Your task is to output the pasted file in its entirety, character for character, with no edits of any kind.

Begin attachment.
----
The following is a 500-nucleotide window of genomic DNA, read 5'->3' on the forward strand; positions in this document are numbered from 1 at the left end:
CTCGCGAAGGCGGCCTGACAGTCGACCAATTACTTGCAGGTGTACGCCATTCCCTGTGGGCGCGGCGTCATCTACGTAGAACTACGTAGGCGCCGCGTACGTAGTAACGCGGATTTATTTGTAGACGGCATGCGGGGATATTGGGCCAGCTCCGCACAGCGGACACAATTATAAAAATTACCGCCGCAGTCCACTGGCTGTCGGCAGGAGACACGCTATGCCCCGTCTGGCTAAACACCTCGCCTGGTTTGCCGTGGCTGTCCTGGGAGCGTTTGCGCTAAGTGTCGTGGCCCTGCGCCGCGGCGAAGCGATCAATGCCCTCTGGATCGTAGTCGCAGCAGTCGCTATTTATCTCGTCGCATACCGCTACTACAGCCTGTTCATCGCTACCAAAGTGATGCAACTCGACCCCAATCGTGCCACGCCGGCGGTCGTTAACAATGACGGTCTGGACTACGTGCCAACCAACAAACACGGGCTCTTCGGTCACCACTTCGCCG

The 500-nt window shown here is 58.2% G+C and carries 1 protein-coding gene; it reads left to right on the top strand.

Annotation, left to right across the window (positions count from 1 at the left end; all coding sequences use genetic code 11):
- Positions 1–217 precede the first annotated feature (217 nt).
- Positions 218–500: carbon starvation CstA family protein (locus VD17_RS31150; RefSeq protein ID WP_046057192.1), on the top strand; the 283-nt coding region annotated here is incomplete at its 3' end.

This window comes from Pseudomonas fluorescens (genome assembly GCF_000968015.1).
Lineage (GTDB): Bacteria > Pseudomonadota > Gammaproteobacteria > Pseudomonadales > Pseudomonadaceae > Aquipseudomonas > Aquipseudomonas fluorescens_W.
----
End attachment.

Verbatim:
The following is a 500-nucleotide window of genomic DNA, read 5'->3' on the forward strand; positions in this document are numbered from 1 at the left end:
CTCGCGAAGGCGGCCTGACAGTCGACCAATTACTTGCAGGTGTACGCCATTCCCTGTGGGCGCGGCGTCATCTACGTAGAACTACGTAGGCGCCGCGTACGTAGTAACGCGGATTTATTTGTAGACGGCATGCGGGGATATTGGGCCAGCTCCGCACAGCGGACACAATTATAAAAATTACCGCCGCAGTCCACTGGCTGTCGGCAGGAGACACGCTATGCCCCGTCTGGCTAAACACCTCGCCTGGTTTGCCGTGGCTGTCCTGGGAGCGTTTGCGCTAAGTGTCGTGGCCCTGCGCCGCGGCGAAGCGATCAATGCCCTCTGGATCGTAGTCGCAGCAGTCGCTATTTATCTCGTCGCATACCGCTACTACAGCCTGTTCATCGCTACCAAAGTGATGCAACTCGACCCCAATCGTGCCACGCCGGCGGTCGTTAACAATGACGGTCTGGACTACGTGCCAACCAACAAACACGGGCTCTTCGGTCACCACTTCGCCG

The 500-nt window shown here is 58.2% G+C and carries 1 protein-coding gene; it reads left to right on the top strand.

Annotation, left to right across the window (positions count from 1 at the left end; all coding sequences use genetic code 11):
- Positions 1–217 precede the first annotated feature (217 nt).
- Positions 218–500: carbon starvation CstA family protein (locus VD17_RS31150; RefSeq protein ID WP_046057192.1), on the top strand; the 283-nt coding region annotated here is incomplete at its 3' end.

This window comes from Pseudomonas fluorescens (genome assembly GCF_000968015.1).
Lineage (GTDB): Bacteria > Pseudomonadota > Gammaproteobacteria > Pseudomonadales > Pseudomonadaceae > Aquipseudomonas > Aquipseudomonas fluorescens_W.